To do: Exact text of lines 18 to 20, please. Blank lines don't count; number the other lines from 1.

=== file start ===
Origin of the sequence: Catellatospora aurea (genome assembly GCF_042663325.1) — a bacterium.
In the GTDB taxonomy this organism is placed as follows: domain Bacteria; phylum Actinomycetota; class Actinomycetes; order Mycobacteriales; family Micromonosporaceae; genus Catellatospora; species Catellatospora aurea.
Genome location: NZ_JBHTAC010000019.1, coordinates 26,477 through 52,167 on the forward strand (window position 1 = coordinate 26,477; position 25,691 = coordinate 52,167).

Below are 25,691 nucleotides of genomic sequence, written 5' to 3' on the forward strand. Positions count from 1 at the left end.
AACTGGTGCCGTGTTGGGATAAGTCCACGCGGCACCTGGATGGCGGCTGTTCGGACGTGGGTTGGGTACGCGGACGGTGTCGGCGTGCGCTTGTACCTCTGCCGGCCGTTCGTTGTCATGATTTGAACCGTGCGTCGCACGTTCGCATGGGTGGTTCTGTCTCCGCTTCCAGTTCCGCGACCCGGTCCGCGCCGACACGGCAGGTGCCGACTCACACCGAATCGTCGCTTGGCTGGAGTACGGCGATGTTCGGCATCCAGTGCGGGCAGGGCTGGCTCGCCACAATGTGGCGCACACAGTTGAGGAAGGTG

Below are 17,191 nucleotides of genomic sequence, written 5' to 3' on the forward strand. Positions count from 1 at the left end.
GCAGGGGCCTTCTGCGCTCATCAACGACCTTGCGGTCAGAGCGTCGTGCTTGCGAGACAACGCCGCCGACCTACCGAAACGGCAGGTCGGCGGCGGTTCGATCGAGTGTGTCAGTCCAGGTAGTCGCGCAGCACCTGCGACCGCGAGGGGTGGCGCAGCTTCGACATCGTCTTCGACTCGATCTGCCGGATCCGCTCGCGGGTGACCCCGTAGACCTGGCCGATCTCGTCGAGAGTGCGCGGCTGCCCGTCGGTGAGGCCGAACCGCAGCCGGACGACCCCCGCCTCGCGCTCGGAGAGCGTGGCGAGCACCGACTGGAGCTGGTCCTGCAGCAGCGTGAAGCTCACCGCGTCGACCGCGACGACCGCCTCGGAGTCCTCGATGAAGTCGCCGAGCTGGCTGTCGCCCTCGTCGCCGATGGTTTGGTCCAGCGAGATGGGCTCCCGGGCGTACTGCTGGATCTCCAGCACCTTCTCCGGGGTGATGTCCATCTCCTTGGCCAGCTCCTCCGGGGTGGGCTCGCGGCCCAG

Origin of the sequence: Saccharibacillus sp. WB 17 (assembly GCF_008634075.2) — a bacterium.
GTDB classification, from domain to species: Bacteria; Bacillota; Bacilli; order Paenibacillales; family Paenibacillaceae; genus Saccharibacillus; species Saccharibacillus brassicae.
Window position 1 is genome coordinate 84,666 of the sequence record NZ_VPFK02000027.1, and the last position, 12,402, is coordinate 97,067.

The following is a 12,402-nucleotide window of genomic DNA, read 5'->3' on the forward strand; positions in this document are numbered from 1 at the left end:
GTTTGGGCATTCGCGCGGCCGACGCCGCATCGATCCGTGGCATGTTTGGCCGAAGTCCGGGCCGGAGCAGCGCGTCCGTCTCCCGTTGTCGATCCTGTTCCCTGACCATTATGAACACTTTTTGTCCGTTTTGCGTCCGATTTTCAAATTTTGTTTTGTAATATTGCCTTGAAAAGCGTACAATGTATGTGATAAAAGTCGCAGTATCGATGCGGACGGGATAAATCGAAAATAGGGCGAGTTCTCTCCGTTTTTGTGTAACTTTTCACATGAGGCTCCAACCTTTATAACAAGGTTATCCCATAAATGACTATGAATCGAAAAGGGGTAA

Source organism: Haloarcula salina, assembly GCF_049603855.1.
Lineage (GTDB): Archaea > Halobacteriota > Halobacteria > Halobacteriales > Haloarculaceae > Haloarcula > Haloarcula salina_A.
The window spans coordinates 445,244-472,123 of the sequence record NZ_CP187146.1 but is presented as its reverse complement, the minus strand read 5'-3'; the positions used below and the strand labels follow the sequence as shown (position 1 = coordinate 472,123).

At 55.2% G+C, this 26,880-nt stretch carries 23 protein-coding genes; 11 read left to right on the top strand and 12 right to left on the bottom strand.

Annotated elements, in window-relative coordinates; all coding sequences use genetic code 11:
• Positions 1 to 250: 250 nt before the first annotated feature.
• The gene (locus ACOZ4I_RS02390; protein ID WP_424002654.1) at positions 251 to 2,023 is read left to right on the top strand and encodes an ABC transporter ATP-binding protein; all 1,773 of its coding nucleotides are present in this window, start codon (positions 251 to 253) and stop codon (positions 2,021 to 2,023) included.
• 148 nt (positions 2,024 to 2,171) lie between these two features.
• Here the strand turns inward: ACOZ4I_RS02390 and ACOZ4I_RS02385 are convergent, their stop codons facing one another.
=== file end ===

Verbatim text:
• Positions 1 to 250: 250 nt before the first annotated feature.
• The gene (locus ACOZ4I_RS02390; protein ID WP_424002654.1) at positions 251 to 2,023 is read left to right on the top strand and encodes an ABC transporter ATP-binding protein; all 1,773 of its coding nucleotides are present in this window, start codon (positions 251 to 253) and stop codon (positions 2,021 to 2,023) included.
• 148 nt (positions 2,024 to 2,171) lie between these two features.